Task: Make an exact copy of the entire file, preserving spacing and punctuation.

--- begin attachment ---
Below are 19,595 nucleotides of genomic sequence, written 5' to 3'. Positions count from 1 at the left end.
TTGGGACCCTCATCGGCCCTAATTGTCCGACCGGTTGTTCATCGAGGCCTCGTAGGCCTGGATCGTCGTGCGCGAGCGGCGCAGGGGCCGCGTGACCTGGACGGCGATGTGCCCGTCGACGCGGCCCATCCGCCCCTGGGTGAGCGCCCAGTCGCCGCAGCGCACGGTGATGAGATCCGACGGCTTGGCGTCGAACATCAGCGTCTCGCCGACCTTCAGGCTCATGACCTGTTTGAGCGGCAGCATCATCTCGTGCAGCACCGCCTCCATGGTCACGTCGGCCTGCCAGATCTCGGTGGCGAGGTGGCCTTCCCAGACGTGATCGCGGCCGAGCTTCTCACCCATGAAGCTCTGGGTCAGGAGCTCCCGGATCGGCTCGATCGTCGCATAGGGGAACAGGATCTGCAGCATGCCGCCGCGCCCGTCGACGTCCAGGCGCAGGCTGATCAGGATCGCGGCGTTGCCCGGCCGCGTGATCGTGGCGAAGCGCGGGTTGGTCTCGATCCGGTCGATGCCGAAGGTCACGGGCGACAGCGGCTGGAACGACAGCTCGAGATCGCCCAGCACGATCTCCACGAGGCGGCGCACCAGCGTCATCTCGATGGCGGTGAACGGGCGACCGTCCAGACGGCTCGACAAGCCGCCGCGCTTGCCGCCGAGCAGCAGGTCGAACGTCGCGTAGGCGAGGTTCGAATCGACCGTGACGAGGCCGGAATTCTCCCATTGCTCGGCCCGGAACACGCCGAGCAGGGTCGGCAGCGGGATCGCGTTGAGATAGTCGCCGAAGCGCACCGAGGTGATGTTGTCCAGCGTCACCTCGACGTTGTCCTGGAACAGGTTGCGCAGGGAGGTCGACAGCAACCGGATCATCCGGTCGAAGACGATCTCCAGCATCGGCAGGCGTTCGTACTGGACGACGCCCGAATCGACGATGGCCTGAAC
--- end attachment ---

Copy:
Below are 19,595 nucleotides of genomic sequence, written 5' to 3'. Positions count from 1 at the left end.
TTGGGACCCTCATCGGCCCTAATTGTCCGACCGGTTGTTCATCGAGGCCTCGTAGGCCTGGATCGTCGTGCGCGAGCGGCGCAGGGGCCGCGTGACCTGGACGGCGATGTGCCCGTCGACGCGGCCCATCCGCCCCTGGGTGAGCGCCCAGTCGCCGCAGCGCACGGTGATGAGATCCGACGGCTTGGCGTCGAACATCAGCGTCTCGCCGACCTTCAGGCTCATGACCTGTTTGAGCGGCAGCATCATCTCGTGCAGCACCGCCTCCATGGTCACGTCGGCCTGCCAGATCTCGGTGGCGAGGTGGCCTTCCCAGACGTGATCGCGGCCGAGCTTCTCACCCATGAAGCTCTGGGTCAGGAGCTCCCGGATCGGCTCGATCGTCGCATAGGGGAACAGGATCTGCAGCATGCCGCCGCGCCCGTCGACGTCCAGGCGCAGGCTGATCAGGATCGCGGCGTTGCCCGGCCGCGTGATCGTGGCGAAGCGCGGGTTGGTCTCGATCCGGTCGATGCCGAAGGTCACGGGCGACAGCGGCTGGAACGACAGCTCGAGATCGCCCAGCACGATCTCCACGAGGCGGCGCACCAGCGTCATCTCGATGGCGGTGAACGGGCGACCGTCCAGACGGCTCGACAAGCCGCCGCGCTTGCCGCCGAGCAGCAGGTCGAACGTCGCGTAGGCGAGGTTCGAATCGACCGTGACGAGGCCGGAATTCTCCCATTGCTCGGCCCGGAACACGCCGAGCAGGGTCGGCAGCGGGATCGCGTTGAGATAGTCGCCGAAGCGCACCGAGGTGATGTTGTCCAGCGTCACCTCGACGTTGTCCTGGAACAGGTTGCGCAGGGAGGTCGACAGCAACCGGATCATCCGGTCGAAGACGATCTCCAGCATCGGCAGGCGTTCGTACTGGACGACGCCCGAATCGACGATGGCCTGAAC